In this case it was the attorney of TJX / 7-11 hacker Albert Gonzales, who posted an indictment that was redacted digitally and posted online as a PDF file — making it trivial to recover the original unredacted text.
Last week the US Travel Security Authority (TSA) sacked 5 persons for posting a digitally "redacted" security guideline document online.
Most people who know about digital redaction problems think it's just about being able to copy and paste the redacted texts of the document.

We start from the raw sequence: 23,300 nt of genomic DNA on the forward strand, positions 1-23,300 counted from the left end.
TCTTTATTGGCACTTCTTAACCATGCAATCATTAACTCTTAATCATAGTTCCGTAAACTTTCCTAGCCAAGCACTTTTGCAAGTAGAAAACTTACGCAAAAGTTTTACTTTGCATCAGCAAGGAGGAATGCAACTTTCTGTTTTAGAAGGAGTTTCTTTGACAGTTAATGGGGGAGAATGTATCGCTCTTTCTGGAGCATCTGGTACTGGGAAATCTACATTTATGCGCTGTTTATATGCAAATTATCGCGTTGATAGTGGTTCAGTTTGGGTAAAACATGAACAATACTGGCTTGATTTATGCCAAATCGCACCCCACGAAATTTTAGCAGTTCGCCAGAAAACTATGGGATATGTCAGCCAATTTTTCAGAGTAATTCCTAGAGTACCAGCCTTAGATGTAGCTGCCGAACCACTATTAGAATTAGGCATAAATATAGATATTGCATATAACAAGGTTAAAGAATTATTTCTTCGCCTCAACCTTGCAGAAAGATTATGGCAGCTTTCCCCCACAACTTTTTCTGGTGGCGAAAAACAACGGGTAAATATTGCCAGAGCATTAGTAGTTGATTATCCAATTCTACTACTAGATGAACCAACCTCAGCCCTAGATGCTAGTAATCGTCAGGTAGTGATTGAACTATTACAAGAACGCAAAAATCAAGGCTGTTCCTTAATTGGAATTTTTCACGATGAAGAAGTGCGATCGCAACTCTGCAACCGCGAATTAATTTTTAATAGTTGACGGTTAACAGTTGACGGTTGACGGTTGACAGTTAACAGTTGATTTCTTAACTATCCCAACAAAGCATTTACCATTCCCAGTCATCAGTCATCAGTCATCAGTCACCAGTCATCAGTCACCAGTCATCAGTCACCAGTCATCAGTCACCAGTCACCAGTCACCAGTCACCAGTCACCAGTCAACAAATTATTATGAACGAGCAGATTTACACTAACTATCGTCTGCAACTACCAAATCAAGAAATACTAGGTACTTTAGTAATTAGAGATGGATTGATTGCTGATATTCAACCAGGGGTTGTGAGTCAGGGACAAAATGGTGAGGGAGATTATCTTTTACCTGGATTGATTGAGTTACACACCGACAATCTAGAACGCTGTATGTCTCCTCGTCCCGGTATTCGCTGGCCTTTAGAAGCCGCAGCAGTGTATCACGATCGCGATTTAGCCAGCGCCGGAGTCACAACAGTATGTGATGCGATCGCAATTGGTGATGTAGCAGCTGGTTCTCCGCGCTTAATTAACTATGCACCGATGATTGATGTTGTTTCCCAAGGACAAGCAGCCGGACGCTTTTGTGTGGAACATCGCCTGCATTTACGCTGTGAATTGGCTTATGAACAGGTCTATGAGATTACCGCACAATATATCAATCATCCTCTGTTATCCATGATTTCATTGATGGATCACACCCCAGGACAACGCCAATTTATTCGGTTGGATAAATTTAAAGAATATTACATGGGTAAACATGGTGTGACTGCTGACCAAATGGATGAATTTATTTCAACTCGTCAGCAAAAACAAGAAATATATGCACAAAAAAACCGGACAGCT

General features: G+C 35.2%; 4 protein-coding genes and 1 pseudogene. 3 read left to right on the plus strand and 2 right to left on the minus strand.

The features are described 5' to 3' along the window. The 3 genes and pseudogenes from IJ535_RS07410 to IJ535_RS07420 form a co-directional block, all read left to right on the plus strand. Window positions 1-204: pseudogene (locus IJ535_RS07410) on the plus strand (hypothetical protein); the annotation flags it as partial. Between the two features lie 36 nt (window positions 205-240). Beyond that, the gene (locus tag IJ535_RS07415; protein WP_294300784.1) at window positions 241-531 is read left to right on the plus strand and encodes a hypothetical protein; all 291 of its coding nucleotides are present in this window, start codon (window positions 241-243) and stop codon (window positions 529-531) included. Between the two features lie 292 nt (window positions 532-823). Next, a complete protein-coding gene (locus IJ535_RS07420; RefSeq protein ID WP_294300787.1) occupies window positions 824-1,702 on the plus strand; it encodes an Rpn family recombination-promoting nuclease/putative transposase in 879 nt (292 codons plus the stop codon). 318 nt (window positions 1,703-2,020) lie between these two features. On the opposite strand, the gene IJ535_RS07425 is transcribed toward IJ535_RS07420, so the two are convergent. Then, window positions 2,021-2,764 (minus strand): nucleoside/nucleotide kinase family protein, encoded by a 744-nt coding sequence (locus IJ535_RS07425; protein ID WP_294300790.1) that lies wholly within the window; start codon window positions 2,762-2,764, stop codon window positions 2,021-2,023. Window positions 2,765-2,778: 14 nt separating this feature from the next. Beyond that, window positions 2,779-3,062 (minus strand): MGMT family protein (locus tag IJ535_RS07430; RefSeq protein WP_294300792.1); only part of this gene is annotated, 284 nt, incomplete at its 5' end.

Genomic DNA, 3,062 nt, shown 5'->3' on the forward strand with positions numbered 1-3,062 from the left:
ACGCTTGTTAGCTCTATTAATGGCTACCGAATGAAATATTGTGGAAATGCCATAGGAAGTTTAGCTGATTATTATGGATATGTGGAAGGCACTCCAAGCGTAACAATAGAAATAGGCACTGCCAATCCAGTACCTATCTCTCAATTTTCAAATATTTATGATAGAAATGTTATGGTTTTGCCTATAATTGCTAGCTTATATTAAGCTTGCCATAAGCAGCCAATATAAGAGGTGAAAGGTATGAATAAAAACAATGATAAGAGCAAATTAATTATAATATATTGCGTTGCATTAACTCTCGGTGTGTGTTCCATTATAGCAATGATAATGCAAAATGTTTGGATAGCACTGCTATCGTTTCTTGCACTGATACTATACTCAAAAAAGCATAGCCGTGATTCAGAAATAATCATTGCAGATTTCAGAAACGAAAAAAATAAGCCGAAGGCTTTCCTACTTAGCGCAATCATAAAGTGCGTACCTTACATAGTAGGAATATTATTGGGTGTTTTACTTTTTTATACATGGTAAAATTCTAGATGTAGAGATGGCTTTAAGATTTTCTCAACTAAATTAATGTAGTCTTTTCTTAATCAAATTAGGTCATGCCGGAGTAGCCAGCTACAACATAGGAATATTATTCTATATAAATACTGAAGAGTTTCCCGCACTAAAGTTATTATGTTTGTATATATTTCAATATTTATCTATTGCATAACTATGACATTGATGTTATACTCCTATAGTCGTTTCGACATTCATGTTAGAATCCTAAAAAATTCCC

But in fact it's a much deeper problem. Most users only have a PDF Reader on their system (and most of those have specifically Adobe PDF Reader, unfortunately).
So because they can only read PDF files, they consider them PDF files to be read-only. This is not true.
Even most of the users who do create PDF files do it with a virtual printer. So they prepare the file in, say, Word, then just "print" it to a PDF file.
However, there's a wide variety of PDF Editors available. With a PDF Editor, you can open up any PDF file and modify it in any way you want. This includes being able to select the redaction black boxes and moving them away, uncovering the content underneath.